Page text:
at room temperature to maintain a constant temperature throughout the experiment pH Level Enzymes work at an optimum pH just like temperature. If the pH changes it affect the hydrogen bonds of the enzymes casing them to denature temporarily which causes them not function properly This will have to remain constant otherwise it will affect the rate of reaction as the active site of the enzyme can change, so I will control it by using only distilled water as it is pH neutral and will not slow down the reaction. The Enzyme Inhibitor Level For the experiment to be fair there has to be no inhibitors, which can take over the active site not allowing the enzyme to break up the substrate, therefore slowing down the rate of reaction. Also the inhibitors can join onto another part of the enzyme which can cause the shape of the enzyme to change not allowing the enzyme to work To make sure that the reaction is not affected by inhibitors I have decided to use distilled water instead of tap water as it may contain impurities which may contain substrate-like inhibitors whereas distilled water is clean and will not contain such impurities To make sure that the final experiment is well thought of and planned I decided to do a preliminary experiment which will enable me to complete the final experiment to the best accuracy and precision, which I may not have thought of beforehand, which could lead to the experiment not being a fair test, leading to imprecise results. My preliminary experiment is very similar to the actual experiment apart from the things that I learn that I need to improve on. Safety is a key issue that must be considered prior of proceeding with the experiment. If these certain safety rules are not considered they could consequence in inaccurate results due to being unprepared, you have a good chance of wasting time and making a mistake. ...read more.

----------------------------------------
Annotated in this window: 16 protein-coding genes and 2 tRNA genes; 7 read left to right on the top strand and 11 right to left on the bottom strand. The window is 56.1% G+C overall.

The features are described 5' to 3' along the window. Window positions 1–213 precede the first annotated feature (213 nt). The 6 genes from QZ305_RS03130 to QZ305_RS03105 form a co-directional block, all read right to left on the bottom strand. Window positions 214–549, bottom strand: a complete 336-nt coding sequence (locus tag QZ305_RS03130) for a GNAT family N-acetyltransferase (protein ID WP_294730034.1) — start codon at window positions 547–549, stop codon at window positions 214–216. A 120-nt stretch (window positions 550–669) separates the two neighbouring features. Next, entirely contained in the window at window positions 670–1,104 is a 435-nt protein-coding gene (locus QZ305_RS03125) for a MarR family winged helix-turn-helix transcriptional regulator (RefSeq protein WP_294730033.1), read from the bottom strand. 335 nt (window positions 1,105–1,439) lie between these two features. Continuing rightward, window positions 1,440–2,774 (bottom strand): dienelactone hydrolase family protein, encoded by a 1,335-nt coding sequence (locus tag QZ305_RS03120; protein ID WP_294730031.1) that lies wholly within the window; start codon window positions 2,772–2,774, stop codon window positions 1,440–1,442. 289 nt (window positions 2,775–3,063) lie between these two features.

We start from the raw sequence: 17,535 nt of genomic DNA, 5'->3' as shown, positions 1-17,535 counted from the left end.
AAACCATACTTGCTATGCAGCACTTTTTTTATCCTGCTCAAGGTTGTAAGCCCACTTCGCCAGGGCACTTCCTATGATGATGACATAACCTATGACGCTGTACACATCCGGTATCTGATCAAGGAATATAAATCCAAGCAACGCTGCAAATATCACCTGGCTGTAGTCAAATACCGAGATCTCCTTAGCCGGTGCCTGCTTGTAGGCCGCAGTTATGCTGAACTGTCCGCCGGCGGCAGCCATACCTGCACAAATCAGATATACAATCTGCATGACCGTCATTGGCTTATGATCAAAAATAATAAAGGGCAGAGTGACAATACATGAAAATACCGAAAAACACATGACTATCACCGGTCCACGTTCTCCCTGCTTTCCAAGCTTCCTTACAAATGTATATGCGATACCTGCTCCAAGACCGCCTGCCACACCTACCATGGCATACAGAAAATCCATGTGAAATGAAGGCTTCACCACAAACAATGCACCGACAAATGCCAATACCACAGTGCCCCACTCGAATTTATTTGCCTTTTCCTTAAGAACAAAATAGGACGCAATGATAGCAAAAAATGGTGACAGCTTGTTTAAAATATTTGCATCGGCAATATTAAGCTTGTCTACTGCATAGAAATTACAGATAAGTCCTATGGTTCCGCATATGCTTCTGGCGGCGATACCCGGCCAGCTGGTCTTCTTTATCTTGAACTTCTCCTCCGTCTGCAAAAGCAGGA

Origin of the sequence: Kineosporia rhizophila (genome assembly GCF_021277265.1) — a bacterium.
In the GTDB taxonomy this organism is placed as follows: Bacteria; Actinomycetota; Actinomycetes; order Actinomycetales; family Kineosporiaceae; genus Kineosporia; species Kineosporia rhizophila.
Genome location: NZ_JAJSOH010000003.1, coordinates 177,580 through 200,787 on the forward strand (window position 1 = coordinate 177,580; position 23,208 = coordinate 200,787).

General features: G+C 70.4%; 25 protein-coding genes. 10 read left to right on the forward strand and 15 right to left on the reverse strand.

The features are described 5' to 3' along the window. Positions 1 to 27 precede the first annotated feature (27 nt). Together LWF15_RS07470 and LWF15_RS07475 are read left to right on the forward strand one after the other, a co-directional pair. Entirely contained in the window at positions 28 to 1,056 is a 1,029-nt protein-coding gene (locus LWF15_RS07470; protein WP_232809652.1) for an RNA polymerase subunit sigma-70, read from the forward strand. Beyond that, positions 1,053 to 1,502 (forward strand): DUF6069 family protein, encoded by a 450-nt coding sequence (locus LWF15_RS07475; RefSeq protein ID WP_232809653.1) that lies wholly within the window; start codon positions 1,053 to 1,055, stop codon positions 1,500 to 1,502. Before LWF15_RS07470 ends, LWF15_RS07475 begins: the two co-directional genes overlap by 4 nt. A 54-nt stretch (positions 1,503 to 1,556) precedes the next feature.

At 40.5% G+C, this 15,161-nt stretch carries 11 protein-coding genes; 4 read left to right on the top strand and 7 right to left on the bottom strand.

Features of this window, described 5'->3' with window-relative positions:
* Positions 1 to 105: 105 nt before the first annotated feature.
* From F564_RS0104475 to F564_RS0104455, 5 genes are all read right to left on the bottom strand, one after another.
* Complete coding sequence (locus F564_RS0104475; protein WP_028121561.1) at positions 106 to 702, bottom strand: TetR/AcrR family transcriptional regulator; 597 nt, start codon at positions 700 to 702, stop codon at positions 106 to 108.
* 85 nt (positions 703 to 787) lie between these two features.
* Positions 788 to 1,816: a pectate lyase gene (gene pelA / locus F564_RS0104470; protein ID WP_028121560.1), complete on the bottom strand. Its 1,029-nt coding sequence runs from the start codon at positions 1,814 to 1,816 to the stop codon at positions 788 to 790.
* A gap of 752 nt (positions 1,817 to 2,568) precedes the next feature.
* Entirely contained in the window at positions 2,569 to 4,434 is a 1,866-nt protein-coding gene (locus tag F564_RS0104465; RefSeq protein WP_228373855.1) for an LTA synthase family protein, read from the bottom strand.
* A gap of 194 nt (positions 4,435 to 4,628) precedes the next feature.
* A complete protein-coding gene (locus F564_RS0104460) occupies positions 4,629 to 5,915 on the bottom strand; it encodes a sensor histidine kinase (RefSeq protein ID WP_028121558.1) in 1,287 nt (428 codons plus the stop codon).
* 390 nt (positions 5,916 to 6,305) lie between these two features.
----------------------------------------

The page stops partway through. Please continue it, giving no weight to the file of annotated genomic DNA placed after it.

it also acts as a plug This would stop gas escaping so it is possible to measure the correct amount of gas collected so I get a accurate reading at 30 seconds 3 Fluctuating temperature at room temperature. At the beginning of the experiment the room temperature was less and then it increased because there were many people in the lab slightly increasing the heat This will act as activation energy causing the rate of reaction to increase as the substrate and enzyme molecules are more likely to collide successfully because of increased kinetic energy I could proceed with the experiment in a water bath which will be a constant temperature and is less likely to fluctuate This will lead to no activation energy which will be a fair test throughout, leading to more reliable results 4 The percentage error of the pipette When collecting the solutions need for my experiment I could have collected a incorrect amount, this could ultimately cause a unfair test and affect my results Use a piece of equipment with less divisions such as a gas syringe This will give a more accurate volume of gas and it is easier to read of this apparatus as it more clearer 5 When reading off the pipette bubbles formed at the surface of the water which made it difficult to read the decrease in water, so sometimes I had to estimate it as it kept lowering The number, which I read, could have been incorrect by up to 0.5. ml which could affect the trend on the graph giving an anomalous result Again a gas syringe could solve this problem as it is quite wide allowing space for the bubbles to pop, making it easier to read If I can get clear readings it is more likely that my results have less of an error which could prevent any anomalous results 6 7 8 9 10 * Enzymes: http://www.ultranet.com/~jkimball/BiologyPages/E/Enzymes.html * Cambridge Advanced Sciences Biology 1 Nisha Patel 12E Ms. Sharma 2 ...read more.